My main encouragement was to try to speak to my son. As it was Saturday there was a chance of speaking to him without risk of him being at work, even if he hadn’t taken my advice and asked for compassionate leave. Although I was getting over the shock, I am still haunted by such an untimely death of one so young and I grieve for the loss for my son of his closest friend. My son knew the password to his friend’s phone and laptop and his parents said he knew more than anyone about their son’s life. The last call on his phone was to my son, they often shared a flat, went on holiday together, shared the same interests and spoke several times a day. ‘Brothers’ is how they described themselves. Every night I am troubled by the thoughts of loss and was relieved to discover the radio here has rechargeable batteries so I can follow the vagaries of the BBC broadcasting schedules although I am now catching up with their repeats. I am aware that it is distraction. The soothing sound of the voice of another, telling me a story.

As my time here moves into the second week, my thoughts are also preoccupied by other concerns. One aspect of working in tourism is that our lives are determined by seasonality. Coming here at the end of the season and after a big change in our lifestyle as we give up cooking breakfast and changing beds every day, I have been very surprised by how much work it still is to divide the house in half and have strangers just through a door. It surprises me that, having given up the daily personal involvement, it has still turned out to be intrusive. Unfortunately, with this new project, we have attracted a different sort of guest and a number have proved too demanding and critical. On two occasions I have been sent a twenty point list of criticisms and it makes one wonder why these people decide to travel? Over the whole season we have had masses of appreciation, so why do I find the few dissatisfied people so troubling?

By October, we are usually exhausted. In other years, we have closed and gone away together, leaving a house-sitter in charge. Because it is the first year of a new project, we were uncertain about its success so decided instead to have a less ambitious break in November. The reason for this long-winded preamble – too much information as Norrie says – is that the question I find myself troubled by, is where has my creativity gone? Empty, depleted, uninspired are all words that describe how I feel.

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Living here in this perfect wooden hut feels like being cradled in a wooden womb. There is everything you need but no extras. Lucy has thought out every concern and still kept it simple and minimal. This is deliberate as she has discovered what gives her visitors the time and space to engage with their creativity and the Bothy Project works with her to provide subsidised residencies. I know all this and last time was on one of them, so why now am I empty of ideas?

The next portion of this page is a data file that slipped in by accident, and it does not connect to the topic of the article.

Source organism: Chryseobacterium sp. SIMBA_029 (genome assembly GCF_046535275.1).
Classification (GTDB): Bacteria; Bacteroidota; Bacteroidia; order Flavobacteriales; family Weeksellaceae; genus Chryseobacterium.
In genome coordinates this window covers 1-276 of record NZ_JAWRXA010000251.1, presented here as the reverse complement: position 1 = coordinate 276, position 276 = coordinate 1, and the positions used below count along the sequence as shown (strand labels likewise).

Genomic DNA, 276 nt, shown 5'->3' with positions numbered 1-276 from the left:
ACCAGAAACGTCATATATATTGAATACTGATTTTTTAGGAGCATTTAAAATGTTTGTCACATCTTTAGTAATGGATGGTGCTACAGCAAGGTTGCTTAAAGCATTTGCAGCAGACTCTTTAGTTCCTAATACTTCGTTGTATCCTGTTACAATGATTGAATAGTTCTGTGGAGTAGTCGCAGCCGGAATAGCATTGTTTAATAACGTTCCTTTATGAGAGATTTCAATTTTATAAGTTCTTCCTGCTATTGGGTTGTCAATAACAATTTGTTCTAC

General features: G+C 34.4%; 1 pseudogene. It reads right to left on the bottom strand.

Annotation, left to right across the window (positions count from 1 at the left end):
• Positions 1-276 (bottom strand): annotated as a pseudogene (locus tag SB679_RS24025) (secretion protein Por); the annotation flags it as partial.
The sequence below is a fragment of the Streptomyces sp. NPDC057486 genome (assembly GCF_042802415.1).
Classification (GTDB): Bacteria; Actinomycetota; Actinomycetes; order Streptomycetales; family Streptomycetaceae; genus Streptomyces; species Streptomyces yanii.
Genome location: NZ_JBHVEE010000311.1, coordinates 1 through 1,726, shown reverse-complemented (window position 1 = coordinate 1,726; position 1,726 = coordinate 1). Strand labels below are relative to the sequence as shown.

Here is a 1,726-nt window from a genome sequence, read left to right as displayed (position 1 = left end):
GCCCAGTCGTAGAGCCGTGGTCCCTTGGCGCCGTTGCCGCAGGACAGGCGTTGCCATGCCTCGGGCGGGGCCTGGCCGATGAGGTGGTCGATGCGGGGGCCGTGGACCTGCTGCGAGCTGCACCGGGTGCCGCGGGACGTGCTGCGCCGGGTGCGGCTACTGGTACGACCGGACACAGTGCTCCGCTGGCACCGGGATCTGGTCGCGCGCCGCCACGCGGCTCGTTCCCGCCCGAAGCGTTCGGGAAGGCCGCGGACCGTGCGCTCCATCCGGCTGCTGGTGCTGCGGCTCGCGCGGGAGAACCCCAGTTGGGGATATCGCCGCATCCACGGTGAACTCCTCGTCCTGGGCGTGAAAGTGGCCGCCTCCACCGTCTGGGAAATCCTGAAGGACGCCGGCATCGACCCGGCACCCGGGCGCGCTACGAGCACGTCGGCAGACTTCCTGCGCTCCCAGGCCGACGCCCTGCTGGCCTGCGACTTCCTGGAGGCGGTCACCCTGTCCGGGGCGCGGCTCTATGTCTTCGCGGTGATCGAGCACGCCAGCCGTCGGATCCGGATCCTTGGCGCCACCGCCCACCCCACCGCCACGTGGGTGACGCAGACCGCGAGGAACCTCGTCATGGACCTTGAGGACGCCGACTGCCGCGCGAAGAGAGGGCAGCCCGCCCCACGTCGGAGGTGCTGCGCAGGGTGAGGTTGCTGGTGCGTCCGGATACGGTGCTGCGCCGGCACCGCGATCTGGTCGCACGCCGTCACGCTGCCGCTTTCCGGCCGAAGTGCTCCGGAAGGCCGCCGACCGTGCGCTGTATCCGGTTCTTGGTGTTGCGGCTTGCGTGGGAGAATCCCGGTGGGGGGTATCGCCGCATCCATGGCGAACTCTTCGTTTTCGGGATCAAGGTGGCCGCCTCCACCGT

Instead, I have decided to engage with the task of simple living; something I yearn for in my everyday. Reading Outrun has helped, as it is a gripping tale of just the same desire. There is an outdoor shower here which frightened me in the past, preferring instead to boil the kettle and strip off. This time I have used the shower and, with the careful management of the wood-burner and rationing of hot water, I have managed to have a great wash in what must be the most spectacular of locations, outside, looking up at the cliffs, with the caw of the ravens overhead, everything swathed in mist.

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You bring your food with you when you come here and I have enjoyed the simple eating and having small meals when I choose. I am even keeping a food diary to try and lose eight pounds. I brought a bottle of white wine which remains unfinished outside, deciding instead that it doesn’t interest me. I have read a lot and listened to the radio, but there is something missing and it is my desire to make work. Perhaps that is why I am writing so much, it feels easier than drawing, I don’t know why.

On the way home from the pier yesterday, I met a man who told there was a whole whale skeleton on the north shore. I long to walk there to see it, but the weather is misty, I am unfit and don’t know the territory. I decide on a less ambitious plan and forgo my yearning to see a whale skeleton outside a museum. Instead I go to the Singing Sands, a famous beach that squeaks as you walk, but not today! Huge forests of kelp lie, ripped out at the roots, looking like extruded car parts or specialised components for a car wash. I pick one up and feel what looks like the root, ripped away from its anchor and am surprised to find how hard it is. I expected it to be soft like a sponge.